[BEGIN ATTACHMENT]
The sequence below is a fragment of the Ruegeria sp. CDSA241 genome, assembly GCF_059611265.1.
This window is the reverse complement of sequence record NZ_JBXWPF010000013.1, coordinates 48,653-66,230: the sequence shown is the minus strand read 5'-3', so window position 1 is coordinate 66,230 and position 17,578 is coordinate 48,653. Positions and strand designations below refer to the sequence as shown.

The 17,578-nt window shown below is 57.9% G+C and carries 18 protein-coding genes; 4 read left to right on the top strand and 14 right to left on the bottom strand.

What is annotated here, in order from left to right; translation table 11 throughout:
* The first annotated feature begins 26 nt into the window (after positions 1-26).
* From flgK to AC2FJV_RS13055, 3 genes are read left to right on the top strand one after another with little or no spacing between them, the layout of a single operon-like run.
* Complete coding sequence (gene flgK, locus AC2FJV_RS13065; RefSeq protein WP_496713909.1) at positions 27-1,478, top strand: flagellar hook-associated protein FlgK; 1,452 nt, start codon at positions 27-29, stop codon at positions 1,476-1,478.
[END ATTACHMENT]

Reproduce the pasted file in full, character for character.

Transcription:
The sequence below is a fragment of the Ruegeria sp. CDSA241 genome, assembly GCF_059611265.1.
This window is the reverse complement of sequence record NZ_JBXWPF010000013.1, coordinates 48,653-66,230: the sequence shown is the minus strand read 5'-3', so window position 1 is coordinate 66,230 and position 17,578 is coordinate 48,653. Positions and strand designations below refer to the sequence as shown.

The 17,578-nt window shown below is 57.9% G+C and carries 18 protein-coding genes; 4 read left to right on the top strand and 14 right to left on the bottom strand.

What is annotated here, in order from left to right; translation table 11 throughout:
* The first annotated feature begins 26 nt into the window (after positions 1-26).
* From flgK to AC2FJV_RS13055, 3 genes are read left to right on the top strand one after another with little or no spacing between them, the layout of a single operon-like run.
* Complete coding sequence (gene flgK, locus AC2FJV_RS13065; RefSeq protein WP_496713909.1) at positions 27-1,478, top strand: flagellar hook-associated protein FlgK; 1,452 nt, start codon at positions 27-29, stop codon at positions 1,476-1,478.